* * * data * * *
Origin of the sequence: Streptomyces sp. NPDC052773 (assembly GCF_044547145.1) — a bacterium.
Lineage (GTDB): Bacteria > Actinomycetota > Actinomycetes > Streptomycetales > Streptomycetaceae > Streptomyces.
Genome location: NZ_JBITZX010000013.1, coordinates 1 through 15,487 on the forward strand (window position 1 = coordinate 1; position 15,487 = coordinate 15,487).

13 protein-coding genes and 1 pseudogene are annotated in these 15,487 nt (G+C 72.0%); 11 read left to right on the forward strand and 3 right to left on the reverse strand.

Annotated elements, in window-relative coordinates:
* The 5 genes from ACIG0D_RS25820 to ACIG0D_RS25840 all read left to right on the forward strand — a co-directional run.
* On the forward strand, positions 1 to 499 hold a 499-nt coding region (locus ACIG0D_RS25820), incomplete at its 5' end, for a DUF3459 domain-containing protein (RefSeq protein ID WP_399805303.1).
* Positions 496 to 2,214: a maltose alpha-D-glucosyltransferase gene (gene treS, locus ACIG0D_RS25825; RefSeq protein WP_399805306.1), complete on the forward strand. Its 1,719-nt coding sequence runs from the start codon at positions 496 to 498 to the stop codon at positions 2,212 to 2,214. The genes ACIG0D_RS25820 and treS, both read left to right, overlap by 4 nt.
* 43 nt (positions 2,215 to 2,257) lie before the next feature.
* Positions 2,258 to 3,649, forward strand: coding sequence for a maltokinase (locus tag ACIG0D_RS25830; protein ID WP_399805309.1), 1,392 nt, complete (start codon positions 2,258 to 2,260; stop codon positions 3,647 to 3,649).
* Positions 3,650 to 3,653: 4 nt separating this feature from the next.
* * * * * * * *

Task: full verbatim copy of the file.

Origin of the sequence: Streptomyces sp. NPDC052773 (assembly GCF_044547145.1) — a bacterium.
Lineage (GTDB): Bacteria > Actinomycetota > Actinomycetes > Streptomycetales > Streptomycetaceae > Streptomyces.
Genome location: NZ_JBITZX010000013.1, coordinates 1 through 15,487 on the forward strand (window position 1 = coordinate 1; position 15,487 = coordinate 15,487).

13 protein-coding genes and 1 pseudogene are annotated in these 15,487 nt (G+C 72.0%); 11 read left to right on the forward strand and 3 right to left on the reverse strand.

Annotated elements, in window-relative coordinates:
* The 5 genes from ACIG0D_RS25820 to ACIG0D_RS25840 all read left to right on the forward strand — a co-directional run.
* On the forward strand, positions 1 to 499 hold a 499-nt coding region (locus ACIG0D_RS25820), incomplete at its 5' end, for a DUF3459 domain-containing protein (RefSeq protein ID WP_399805303.1).
* Positions 496 to 2,214: a maltose alpha-D-glucosyltransferase gene (gene treS, locus ACIG0D_RS25825; RefSeq protein WP_399805306.1), complete on the forward strand. Its 1,719-nt coding sequence runs from the start codon at positions 496 to 498 to the stop codon at positions 2,212 to 2,214. The genes ACIG0D_RS25820 and treS, both read left to right, overlap by 4 nt.
* 43 nt (positions 2,215 to 2,257) lie before the next feature.
* Positions 2,258 to 3,649, forward strand: coding sequence for a maltokinase (locus tag ACIG0D_RS25830; protein ID WP_399805309.1), 1,392 nt, complete (start codon positions 2,258 to 2,260; stop codon positions 3,647 to 3,649).
* Positions 3,650 to 3,653: 4 nt separating this feature from the next.